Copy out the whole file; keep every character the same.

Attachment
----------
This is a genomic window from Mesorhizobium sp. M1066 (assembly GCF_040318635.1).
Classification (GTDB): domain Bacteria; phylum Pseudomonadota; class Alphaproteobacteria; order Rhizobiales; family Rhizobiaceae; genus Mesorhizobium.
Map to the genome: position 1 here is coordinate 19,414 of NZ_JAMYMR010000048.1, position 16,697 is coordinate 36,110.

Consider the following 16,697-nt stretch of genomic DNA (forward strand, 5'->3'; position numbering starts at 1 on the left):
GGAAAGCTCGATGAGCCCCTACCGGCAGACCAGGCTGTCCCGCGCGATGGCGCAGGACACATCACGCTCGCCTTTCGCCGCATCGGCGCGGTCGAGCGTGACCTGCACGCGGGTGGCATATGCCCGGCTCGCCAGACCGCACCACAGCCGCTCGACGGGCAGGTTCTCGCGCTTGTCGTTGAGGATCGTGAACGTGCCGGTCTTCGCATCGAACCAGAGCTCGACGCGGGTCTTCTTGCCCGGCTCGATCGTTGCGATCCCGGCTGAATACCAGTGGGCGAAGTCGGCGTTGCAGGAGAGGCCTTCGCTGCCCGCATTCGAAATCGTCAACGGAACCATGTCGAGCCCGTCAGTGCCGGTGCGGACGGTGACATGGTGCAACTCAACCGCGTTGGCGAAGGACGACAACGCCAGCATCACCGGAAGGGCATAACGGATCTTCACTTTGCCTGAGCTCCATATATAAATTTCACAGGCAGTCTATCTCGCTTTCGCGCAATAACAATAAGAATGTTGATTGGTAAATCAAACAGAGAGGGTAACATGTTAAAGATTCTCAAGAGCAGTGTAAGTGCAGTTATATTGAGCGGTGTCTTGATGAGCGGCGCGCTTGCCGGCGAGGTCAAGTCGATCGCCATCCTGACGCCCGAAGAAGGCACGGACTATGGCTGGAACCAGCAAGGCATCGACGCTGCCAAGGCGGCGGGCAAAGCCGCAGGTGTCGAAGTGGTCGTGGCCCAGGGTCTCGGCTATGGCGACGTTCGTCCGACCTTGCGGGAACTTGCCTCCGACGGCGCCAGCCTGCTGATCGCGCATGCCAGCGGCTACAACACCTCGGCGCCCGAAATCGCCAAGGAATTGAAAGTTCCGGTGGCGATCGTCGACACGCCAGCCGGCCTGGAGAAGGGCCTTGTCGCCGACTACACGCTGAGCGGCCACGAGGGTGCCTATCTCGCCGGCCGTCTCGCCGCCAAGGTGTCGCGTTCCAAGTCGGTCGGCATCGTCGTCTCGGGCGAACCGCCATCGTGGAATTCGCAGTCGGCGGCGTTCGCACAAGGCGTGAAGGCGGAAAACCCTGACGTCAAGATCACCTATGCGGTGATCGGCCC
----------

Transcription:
This is a genomic window from Mesorhizobium sp. M1066 (assembly GCF_040318635.1).
Classification (GTDB): domain Bacteria; phylum Pseudomonadota; class Alphaproteobacteria; order Rhizobiales; family Rhizobiaceae; genus Mesorhizobium.
Map to the genome: position 1 here is coordinate 19,414 of NZ_JAMYMR010000048.1, position 16,697 is coordinate 36,110.

Consider the following 16,697-nt stretch of genomic DNA (forward strand, 5'->3'; position numbering starts at 1 on the left):
GGAAAGCTCGATGAGCCCCTACCGGCAGACCAGGCTGTCCCGCGCGATGGCGCAGGACACATCACGCTCGCCTTTCGCCGCATCGGCGCGGTCGAGCGTGACCTGCACGCGGGTGGCATATGCCCGGCTCGCCAGACCGCACCACAGCCGCTCGACGGGCAGGTTCTCGCGCTTGTCGTTGAGGATCGTGAACGTGCCGGTCTTCGCATCGAACCAGAGCTCGACGCGGGTCTTCTTGCCCGGCTCGATCGTTGCGATCCCGGCTGAATACCAGTGGGCGAAGTCGGCGTTGCAGGAGAGGCCTTCGCTGCCCGCATTCGAAATCGTCAACGGAACCATGTCGAGCCCGTCAGTGCCGGTGCGGACGGTGACATGGTGCAACTCAACCGCGTTGGCGAAGGACGACAACGCCAGCATCACCGGAAGGGCATAACGGATCTTCACTTTGCCTGAGCTCCATATATAAATTTCACAGGCAGTCTATCTCGCTTTCGCGCAATAACAATAAGAATGTTGATTGGTAAATCAAACAGAGAGGGTAACATGTTAAAGATTCTCAAGAGCAGTGTAAGTGCAGTTATATTGAGCGGTGTCTTGATGAGCGGCGCGCTTGCCGGCGAGGTCAAGTCGATCGCCATCCTGACGCCCGAAGAAGGCACGGACTATGGCTGGAACCAGCAAGGCATCGACGCTGCCAAGGCGGCGGGCAAAGCCGCAGGTGTCGAAGTGGTCGTGGCCCAGGGTCTCGGCTATGGCGACGTTCGTCCGACCTTGCGGGAACTTGCCTCCGACGGCGCCAGCCTGCTGATCGCGCATGCCAGCGGCTACAACACCTCGGCGCCCGAAATCGCCAAGGAATTGAAAGTTCCGGTGGCGATCGTCGACACGCCAGCCGGCCTGGAGAAGGGCCTTGTCGCCGACTACACGCTGAGCGGCCACGAGGGTGCCTATCTCGCCGGCCGTCTCGCCGCCAAGGTGTCGCGTTCCAAGTCGGTCGGCATCGTCGTCTCGGGCGAACCGCCATCGTGGAATTCGCAGTCGGCGGCGTTCGCACAAGGCGTGAAGGCGGAAAACCCTGACGTCAAGATCACCTATGCGGTGATCGGCCC